American children are no strangers to raisins – one of the most popular treats found at snack time in schools nation-wide.
These delicious snacks may come from real fruit, but they go through a lengthy process to make it from the field to your lunchbox.
There are many ways to produce dried fruit, including the traditional method of drying them out in the sun.
However, modern, large-scale food production companies typically remove the water content of the fruit by using industrial dehydrators.
This process is used to create prunes, dates, apricots, figs, apple rings as well as dried pears and peaches. While most dried fruits are made from fresh ingredients, some variations like pineapple, papaya, and kiwi are sourced from canned fruit.
Dried fruit is also known to contain artificial flavour, color, sweeteners, and preservatives. This is often true for dried berries, mango, and, sometimes, raisins.
Normally, the natural acids in fruit and their low moisture content would be enough to ward off fungi and bacteria as the fruit is dried and stored (1,2). Unfortunately, the extra additives and large-scale manufacturing process make processed fruit products more prone to spoil.
How Raisins are Made
One of the chemicals most commonly used to preserve dried fruits is sulphur dioxide, an antioxidant closely related to other sulphites commonly added to foods like wine and cold cuts. In recent years, sulphites have come under fire for their negative impact on human health, including the fact that they scavenge vitamins from foods (3).
This preservative is often used in golden raisin, dried peaches, apples and apricots to conserve their color and flavour. It’s been used in food production since the 1800s (4,5). However, sulfites are restricted from use on fresh and raw fruits and vegetables (6).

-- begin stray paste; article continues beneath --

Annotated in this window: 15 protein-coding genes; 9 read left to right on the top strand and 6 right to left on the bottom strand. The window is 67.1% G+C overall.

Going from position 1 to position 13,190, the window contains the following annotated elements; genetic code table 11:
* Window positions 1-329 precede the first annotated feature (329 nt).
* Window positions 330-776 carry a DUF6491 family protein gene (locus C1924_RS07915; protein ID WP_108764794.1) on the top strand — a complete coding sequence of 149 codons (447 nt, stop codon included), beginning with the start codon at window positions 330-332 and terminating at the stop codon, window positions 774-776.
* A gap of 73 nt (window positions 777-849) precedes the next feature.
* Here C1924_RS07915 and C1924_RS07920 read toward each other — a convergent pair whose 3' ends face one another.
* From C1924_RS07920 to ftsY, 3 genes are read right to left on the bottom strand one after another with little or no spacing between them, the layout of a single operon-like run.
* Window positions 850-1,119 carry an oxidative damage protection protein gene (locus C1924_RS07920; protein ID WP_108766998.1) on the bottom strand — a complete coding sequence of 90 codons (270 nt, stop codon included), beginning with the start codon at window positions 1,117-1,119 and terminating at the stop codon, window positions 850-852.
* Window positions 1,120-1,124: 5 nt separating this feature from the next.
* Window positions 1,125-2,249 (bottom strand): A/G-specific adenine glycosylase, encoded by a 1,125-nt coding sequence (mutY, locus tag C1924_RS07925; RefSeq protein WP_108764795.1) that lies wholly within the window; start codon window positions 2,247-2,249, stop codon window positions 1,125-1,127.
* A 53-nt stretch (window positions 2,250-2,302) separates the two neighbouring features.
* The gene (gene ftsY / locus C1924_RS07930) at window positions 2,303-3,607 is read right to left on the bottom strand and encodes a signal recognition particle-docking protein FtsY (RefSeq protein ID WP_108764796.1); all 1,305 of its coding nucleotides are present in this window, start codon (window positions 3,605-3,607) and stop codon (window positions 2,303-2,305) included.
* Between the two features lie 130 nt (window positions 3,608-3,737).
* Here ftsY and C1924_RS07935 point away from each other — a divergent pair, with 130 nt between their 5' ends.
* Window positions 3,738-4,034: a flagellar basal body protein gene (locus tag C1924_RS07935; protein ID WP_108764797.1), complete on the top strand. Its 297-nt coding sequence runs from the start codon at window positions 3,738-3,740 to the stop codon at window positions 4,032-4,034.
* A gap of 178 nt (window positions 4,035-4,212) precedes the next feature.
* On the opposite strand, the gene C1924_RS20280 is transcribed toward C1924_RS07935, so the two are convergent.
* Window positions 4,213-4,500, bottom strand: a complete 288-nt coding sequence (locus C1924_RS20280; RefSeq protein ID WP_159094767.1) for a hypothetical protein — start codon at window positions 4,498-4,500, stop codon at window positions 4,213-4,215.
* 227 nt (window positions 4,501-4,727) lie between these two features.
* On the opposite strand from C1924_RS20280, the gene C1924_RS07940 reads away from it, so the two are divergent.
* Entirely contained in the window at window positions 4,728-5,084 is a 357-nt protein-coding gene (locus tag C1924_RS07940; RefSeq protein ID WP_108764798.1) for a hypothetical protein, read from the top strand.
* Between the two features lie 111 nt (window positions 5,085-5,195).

It can be difficult to find out whether or not certain foods contain sulphites since the FDA only requires foods containing more than 10 parts per million of sulphites to list the ingredient on their food labels.
This is problematic because certain people can be sensitive to the ingredient, including asthmatics. These individuals may have difficulty breathing within minutes of eating a food containing sulphites. If not treated promptly, the results can be fatal.
The Problem With Sulfites
It doesn’t take a lot of sulphites to cause major damage: 3,7mg is the lowest levels of contamination at which a product can be recalled out of health concerns while 10mg is enough to seriously injure someone or even cause death. In sulphite-sensitive individual, these effects are amplified (7).
Dried raisins and prunes are some of the worst contenders when it comes to sulfate contamination, as they contain between 500 and 2,000 parts per million (ppm). In perspective, wine only contains between 20 and 350 ppm (8).
Although sulphur dioxide is considered safe by FDA standards, it’s actually a highly reactive gas produced from fossil fuel combustion at power plants and industrial facilities (9).
Short-term exposure to the chemical is known to cause serious respiratory illnesses. As an environmental pollutant, sulphur dioxide interacts with other compounds to form volatile chemicals that penetrate into the lungs to cause respiratory disease and worsen pre-existing heart disease.
Other suspected effects include developmental problems, gastrointestinal and liver disease, neurological disturbances, irritable bowel syndrome, behavioral disturbances, skin rashes, asthma, folate deficiency, and more.
The dangerous effects of raisins are compounded by the fact that non-organic grapes go through an extensive pesticide treatment. According to the USDA Pesticide Data Program, grapes are known to contain 56 pesticide residues, including 8 known or probable carcinogens, 17 suspected hormones disruptors, 10 neurotoxins, and 4 developmental or reproductive toxins (10).
If you experience allergy-like symptoms when eating raisins, you may have a sulphite sensitivity. To stay on the safe side, always purchase organic raisins and grapes or stay away from dried fruit altogether.